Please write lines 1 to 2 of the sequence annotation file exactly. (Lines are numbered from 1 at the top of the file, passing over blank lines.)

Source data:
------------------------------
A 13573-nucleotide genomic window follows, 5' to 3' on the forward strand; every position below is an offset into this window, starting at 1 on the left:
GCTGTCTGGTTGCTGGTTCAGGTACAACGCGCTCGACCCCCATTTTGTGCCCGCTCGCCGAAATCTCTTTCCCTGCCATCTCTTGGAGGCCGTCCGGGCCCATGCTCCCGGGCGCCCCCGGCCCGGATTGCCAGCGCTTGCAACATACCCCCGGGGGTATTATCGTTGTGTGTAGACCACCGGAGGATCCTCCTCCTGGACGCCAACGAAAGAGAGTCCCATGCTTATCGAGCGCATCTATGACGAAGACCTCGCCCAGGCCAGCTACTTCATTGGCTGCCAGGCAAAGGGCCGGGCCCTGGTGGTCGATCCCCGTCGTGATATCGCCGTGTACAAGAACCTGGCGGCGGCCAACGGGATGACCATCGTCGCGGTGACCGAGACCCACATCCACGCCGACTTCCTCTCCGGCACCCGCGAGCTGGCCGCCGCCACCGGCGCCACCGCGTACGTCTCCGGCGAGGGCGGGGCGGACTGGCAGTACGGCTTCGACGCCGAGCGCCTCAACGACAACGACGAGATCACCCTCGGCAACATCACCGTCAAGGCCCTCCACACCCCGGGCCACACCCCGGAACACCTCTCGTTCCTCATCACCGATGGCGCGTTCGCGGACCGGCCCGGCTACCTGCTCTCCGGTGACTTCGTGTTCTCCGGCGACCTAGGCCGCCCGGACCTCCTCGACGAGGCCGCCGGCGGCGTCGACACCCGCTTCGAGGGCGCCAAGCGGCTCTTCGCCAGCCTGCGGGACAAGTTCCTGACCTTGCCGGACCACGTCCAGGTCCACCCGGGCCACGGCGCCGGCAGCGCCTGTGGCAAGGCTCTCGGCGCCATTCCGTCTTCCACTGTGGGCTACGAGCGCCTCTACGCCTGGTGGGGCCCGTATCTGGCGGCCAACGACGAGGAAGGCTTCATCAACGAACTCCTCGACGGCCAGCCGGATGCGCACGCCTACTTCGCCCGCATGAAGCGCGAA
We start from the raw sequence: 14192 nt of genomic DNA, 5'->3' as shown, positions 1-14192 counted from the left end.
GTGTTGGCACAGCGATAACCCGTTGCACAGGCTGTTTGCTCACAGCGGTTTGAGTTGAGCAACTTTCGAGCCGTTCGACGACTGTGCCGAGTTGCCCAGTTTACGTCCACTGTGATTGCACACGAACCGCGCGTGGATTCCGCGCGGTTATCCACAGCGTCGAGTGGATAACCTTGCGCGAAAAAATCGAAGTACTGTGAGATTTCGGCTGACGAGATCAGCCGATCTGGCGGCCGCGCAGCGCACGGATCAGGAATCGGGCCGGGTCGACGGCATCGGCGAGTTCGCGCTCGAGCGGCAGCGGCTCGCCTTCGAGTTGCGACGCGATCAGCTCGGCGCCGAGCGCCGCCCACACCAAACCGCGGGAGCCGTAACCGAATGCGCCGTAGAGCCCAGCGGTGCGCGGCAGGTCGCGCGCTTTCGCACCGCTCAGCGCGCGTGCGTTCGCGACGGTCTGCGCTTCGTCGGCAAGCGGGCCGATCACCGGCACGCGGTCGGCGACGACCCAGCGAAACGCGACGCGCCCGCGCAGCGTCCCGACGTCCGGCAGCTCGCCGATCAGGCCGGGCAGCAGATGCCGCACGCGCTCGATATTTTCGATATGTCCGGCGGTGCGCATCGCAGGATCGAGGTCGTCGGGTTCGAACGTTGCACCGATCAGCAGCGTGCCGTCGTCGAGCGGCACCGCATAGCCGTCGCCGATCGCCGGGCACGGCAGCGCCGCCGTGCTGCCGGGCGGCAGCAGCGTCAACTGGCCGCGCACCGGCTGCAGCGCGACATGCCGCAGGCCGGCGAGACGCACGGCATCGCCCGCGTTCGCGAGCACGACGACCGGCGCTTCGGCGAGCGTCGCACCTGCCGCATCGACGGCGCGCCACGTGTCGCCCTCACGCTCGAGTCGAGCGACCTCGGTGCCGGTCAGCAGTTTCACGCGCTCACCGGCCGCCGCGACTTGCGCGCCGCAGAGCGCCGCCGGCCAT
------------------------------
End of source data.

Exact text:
A 13573-nucleotide genomic window follows, 5' to 3' on the forward strand; every position below is an offset into this window, starting at 1 on the left:
GCTGTCTGGTTGCTGGTTCAGGTACAACGCGCTCGACCCCCATTTTGTGCCCGCTCGCCGAAATCTCTTTCCCTGCCATCTCTTGGAGGCCGTCCGGGCCCATGCTCCCGGGCGCCCCCGGCCCGGATTGCCAGCGCTTGCAACATACCCCCGGGGGTATTATCGTTGTGTGTAGACCACCGGAGGATCCTCCTCCTGGACGCCAACGAAAGAGAGTCCCATGCTTATCGAGCGCATCTATGACGAAGACCTCGCCCAGGCCAGCTACTTCATTGGCTGCCAGGCAAAGGGCCGGGCCCTGGTGGTCGATCCCCGTCGTGATATCGCCGTGTACAAGAACCTGGCGGCGGCCAACGGGATGACCATCGTCGCGGTGACCGAGACCCACATCCACGCCGACTTCCTCTCCGGCACCCGCGAGCTGGCCGCCGCCACCGGCGCCACCGCGTACGTCTCCGGCGAGGGCGGGGCGGACTGGCAGTACGGCTTCGACGCCGAGCGCCTCAACGACAACGACGAGATCACCCTCGGCAACATCACCGTCAAGGCCCTCCACACCCCGGGCCACACCCCGGAACACCTCTCGTTCCTCATCACCGATGGCGCGTTCGCGGACCGGCCCGGCTACCTGCTCTCCGGTGACTTCGTGTTCTCCGGCGACCTAGGCCGCCCGGACCTCCTCGACGAGGCCGCCGGCGGCGTCGACACCCGCTTCGAGGGCGCCAAGCGGCTCTTCGCCAGCCTGCGGGACAAGTTCCTGACCTTGCCGGACCACGTCCAGGTCCACCCGGGCCACGGCGCCGGCAGCGCCTGTGGCAAGGCTCTCGGCGCCATTCCGTCTTCCACTGTGGGCTACGAGCGCCTCTACGCCTGGTGGGGCCCGTATCTGGCGGCCAACGACGAGGAAGGCTTCATCAACGAACTCCTCGACGGCCAGCCGGATGCGCACGCCTACTTCGCCCGCATGAAGCGCGAA